Parents of children aged six and under place greatest importance on Early Years education nurturing kind, creative & sociable children.

New research commissioned by Montessori St Nicholas has found a high majority (89%) of parents to children aged six and under agree that Early Years educators have an essential role to play in their child’s development. Today’s parents expect Early Years educators to support a holistic approach, and this research suggests they place importance on children learning life skills such as being kind, creative and collaborative over the traditional 3Rs (reading, writing and arithmetic) approach.

In a YouGov survey of 1,085 British parents of children aged six and under found that younger children prioritised free play and soft skills;

  • One in two (50%) said learning through free play in Early Years education was the most beneficial way of helping their children learn. This suggests a parental appetite for diverse educational practices; a hundred years ago the founder of Montessori education, Maria Montessori, said ‘growth comes from activity’
  • Parents placed importance on skills for life, such as social skills (81%), self-confidence (80%), kindness (75%)creativity (71%) and concentration (63%), putting less importance on the traditional 3Rs of reading (69%), writing (66%) and numeracy (61%)
  • Least important at this age was digital literacy (25%) and foreign languages (20%)
  • Technology was considered to have an important place in early years settings; 62% said teachers should use technology as an educational tool to guide learning, however only 40% wanted their children to personally interact with devices, for example using education apps, whilst at nursery or pre-school
YouGov rates free play in early years

YouGov rates free play in early years.

Another survey conducted by YouGov of 3,337 British adults found the perceived societal value of early years education at a high point; 88% said Early Years educators had an essential role to play in child development and 77% said quality Early Years education impacted a child’s development and life outcomes.

Respondents to both surveys were asked to estimate how much an Early Years teacher should be paid. The highest proportion of answers estimated between £17.61 and £11.58 an hour. The Office of National Statistics expects most Early Years educators to be paid £9.41 an hour, and the 2018 Ceeda Annual Report found most UK Early Years educators without Qualified Teacher Status received slightly less at £8.49. This survey found there is a clear gap between what Early Years educators receive and what parents and the public believe this valuable job is worth.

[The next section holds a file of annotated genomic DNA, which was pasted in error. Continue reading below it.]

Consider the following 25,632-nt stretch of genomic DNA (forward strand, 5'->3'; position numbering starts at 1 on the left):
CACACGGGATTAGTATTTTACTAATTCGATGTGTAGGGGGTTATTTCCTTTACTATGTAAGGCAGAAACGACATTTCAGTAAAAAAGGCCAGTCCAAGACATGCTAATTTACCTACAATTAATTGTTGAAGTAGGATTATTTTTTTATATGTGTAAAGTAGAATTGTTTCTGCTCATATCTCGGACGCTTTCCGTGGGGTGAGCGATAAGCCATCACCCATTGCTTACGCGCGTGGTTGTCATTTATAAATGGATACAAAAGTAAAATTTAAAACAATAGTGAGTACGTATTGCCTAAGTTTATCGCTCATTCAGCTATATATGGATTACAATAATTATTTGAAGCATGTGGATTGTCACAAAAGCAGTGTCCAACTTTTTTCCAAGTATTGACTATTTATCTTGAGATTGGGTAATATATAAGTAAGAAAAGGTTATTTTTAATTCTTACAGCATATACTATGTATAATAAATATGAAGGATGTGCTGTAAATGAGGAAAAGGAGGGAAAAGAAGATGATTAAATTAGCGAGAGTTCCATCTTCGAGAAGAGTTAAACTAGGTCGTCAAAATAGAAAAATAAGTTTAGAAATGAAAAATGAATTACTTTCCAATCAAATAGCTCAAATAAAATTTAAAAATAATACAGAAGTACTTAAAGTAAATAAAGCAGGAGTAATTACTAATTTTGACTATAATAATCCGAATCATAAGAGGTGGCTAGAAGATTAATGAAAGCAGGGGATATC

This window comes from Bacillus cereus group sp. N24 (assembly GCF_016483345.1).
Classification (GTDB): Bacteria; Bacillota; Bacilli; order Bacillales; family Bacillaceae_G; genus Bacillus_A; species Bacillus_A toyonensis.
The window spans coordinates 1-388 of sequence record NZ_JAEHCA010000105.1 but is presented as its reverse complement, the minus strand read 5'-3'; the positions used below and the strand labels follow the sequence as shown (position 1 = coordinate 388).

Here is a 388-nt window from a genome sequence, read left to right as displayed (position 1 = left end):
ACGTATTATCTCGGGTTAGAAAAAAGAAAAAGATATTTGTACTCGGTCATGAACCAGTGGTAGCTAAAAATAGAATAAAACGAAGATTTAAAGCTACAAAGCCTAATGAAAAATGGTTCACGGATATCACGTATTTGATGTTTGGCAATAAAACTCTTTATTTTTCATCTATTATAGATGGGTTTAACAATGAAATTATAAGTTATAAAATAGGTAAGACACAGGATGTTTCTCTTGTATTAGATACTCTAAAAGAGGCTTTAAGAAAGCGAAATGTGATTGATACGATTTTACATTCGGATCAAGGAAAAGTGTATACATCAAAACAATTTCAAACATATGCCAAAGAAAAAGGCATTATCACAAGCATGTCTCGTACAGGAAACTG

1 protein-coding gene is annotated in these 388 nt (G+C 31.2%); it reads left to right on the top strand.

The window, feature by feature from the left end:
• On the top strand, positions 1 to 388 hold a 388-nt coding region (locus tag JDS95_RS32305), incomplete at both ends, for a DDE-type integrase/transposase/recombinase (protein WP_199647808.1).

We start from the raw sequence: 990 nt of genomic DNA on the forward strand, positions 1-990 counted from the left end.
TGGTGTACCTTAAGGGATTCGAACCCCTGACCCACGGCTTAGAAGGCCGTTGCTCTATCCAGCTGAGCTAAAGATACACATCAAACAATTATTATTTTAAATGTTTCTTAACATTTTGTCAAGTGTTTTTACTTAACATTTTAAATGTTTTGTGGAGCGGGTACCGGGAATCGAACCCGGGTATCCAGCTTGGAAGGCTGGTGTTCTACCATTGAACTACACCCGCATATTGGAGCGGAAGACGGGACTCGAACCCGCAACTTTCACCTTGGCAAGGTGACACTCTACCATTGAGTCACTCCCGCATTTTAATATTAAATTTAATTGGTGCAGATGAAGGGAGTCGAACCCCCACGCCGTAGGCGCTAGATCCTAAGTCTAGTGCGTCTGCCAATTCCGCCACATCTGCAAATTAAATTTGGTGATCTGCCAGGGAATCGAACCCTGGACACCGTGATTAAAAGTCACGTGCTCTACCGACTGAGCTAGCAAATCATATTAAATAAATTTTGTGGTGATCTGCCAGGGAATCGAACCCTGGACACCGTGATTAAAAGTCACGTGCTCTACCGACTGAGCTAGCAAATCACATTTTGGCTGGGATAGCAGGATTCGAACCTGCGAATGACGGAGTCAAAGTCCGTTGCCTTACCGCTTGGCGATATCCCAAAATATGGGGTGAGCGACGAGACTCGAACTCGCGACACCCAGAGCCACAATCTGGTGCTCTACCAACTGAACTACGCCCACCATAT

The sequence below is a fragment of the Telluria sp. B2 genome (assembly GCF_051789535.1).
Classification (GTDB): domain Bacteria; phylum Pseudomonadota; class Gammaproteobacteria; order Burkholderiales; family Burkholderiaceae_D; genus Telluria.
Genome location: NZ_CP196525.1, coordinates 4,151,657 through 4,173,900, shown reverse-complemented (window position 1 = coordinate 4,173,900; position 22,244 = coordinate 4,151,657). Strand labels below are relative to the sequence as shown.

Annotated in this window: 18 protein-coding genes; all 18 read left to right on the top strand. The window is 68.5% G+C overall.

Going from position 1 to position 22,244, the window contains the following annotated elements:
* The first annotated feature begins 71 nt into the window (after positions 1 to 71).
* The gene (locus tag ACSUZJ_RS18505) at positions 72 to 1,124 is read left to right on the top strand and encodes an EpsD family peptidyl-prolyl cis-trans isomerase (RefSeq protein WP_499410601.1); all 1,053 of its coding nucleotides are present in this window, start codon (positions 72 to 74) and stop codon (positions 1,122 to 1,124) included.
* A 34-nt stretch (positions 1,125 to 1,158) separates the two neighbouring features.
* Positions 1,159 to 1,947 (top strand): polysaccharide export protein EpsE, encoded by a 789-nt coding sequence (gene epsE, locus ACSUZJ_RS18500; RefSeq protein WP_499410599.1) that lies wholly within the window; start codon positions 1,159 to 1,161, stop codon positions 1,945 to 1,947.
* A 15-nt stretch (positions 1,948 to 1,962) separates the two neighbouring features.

Commenting on the survey findings, Leonor Stjepic, Montessori St Nicholas’ Chief Executive said:

“It is encouraging to see the high level of importance parents and the public place on early years education, particularly with social mobility in mind – as well as seeing how important the British public and parents consider Early Years educators to be. However, this is currently not matched in funding priority from Government* and we see nurseries and pre-schools under pressure.

As we mark a hundred years since Maria Montessori first tested her ground-breaking methods in the UK, it is heartening to see there remains a real appetite for her conviction that young children learn best through purposeful activity.”

2019 marks 100 years since Maria Montessori made her first official visit to the UK. The training she gave to Montessori student teachers in 1919 became the standard training for Montessori teachers. To celebrate this landmark year the charity will be creating a new children’s garden at the RHS Chelsea Flower Show.

Stjepic added: “In my view, the results of this survey send a clear message that quality Early Years education for all children is an essential part of life in Britain today and the education system should reflect that priority.”             




*Funding priority from Government: OECD figures (Sept 2018) show the UK falls behind in terms of the proportion of early childhood education spending from the government. For spending on children aged over three in the UK average – 58%. OECD average – 83%. EU average – 86%.

About the Montessori YouGov survey: All figures, unless otherwise stated, are from YouGov Plc. Total sample size was 1085 British parents and carers of children aged 0-6 years old and 3337 British adults. Fieldwork was undertaken between 8th – 14th November 2018.  The survey was carried out online. The figures have been weighted and are representative of all GB adults (aged 18+). A full copy of the survey results is available from YouGov on request.